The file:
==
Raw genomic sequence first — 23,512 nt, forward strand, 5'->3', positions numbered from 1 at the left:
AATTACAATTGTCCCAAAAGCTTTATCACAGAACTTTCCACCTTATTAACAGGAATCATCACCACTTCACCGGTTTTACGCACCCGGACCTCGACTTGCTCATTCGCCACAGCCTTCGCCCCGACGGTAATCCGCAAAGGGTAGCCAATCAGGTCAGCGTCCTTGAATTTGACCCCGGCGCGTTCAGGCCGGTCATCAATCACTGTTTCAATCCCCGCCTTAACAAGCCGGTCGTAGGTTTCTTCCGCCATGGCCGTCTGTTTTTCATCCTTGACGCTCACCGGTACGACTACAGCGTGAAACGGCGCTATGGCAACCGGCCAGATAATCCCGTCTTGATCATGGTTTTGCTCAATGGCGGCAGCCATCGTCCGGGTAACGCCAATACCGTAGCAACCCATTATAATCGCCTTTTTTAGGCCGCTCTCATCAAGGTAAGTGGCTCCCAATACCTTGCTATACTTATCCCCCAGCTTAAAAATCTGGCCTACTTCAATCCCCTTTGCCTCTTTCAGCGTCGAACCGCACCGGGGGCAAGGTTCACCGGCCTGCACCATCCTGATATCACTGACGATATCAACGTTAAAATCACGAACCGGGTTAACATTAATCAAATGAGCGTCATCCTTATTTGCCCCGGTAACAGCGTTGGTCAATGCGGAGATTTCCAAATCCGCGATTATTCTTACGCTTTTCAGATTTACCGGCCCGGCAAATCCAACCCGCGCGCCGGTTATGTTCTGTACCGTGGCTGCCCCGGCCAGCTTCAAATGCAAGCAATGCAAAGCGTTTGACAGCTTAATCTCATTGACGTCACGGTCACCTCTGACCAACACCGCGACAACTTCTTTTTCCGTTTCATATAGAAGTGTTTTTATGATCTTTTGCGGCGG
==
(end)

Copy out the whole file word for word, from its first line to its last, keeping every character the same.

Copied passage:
Raw genomic sequence first — 23,512 nt, forward strand, 5'->3', positions numbered from 1 at the left:
AATTACAATTGTCCCAAAAGCTTTATCACAGAACTTTCCACCTTATTAACAGGAATCATCACCACTTCACCGGTTTTACGCACCCGGACCTCGACTTGCTCATTCGCCACAGCCTTCGCCCCGACGGTAATCCGCAAAGGGTAGCCAATCAGGTCAGCGTCCTTGAATTTGACCCCGGCGCGTTCAGGCCGGTCATCAATCACTGTTTCAATCCCCGCCTTAACAAGCCGGTCGTAGGTTTCTTCCGCCATGGCCGTCTGTTTTTCATCCTTGACGCTCACCGGTACGACTACAGCGTGAAACGGCGCTATGGCAACCGGCCAGATAATCCCGTCTTGATCATGGTTTTGCTCAATGGCGGCAGCCATCGTCCGGGTAACGCCAATACCGTAGCAACCCATTATAATCGCCTTTTTTAGGCCGCTCTCATCAAGGTAAGTGGCTCCCAATACCTTGCTATACTTATCCCCCAGCTTAAAAATCTGGCCTACTTCAATCCCCTTTGCCTCTTTCAGCGTCGAACCGCACCGGGGGCAAGGTTCACCGGCCTGCACCATCCTGATATCACTGACGATATCAACGTTAAAATCACGAACCGGGTTAACATTAATCAAATGAGCGTCATCCTTATTTGCCCCGGTAACAGCGTTGGTCAATGCGGAGATTTCCAAATCCGCGATTATTCTTACGCTTTTCAGATTTACCGGCCCGGCAAATCCAACCCGCGCGCCGGTTATGTTCTGTACCGTGGCTGCCCCGGCCAGCTTCAAATGCAAGCAATGCAAAGCGTTTGACAGCTTAATCTCATTGACGTCACGGTCACCTCTGACCAACACCGCGACAACTTCTTTTTCCGTTTCATATAGAAGTGTTTTTATGATCTTTTGCGGCGG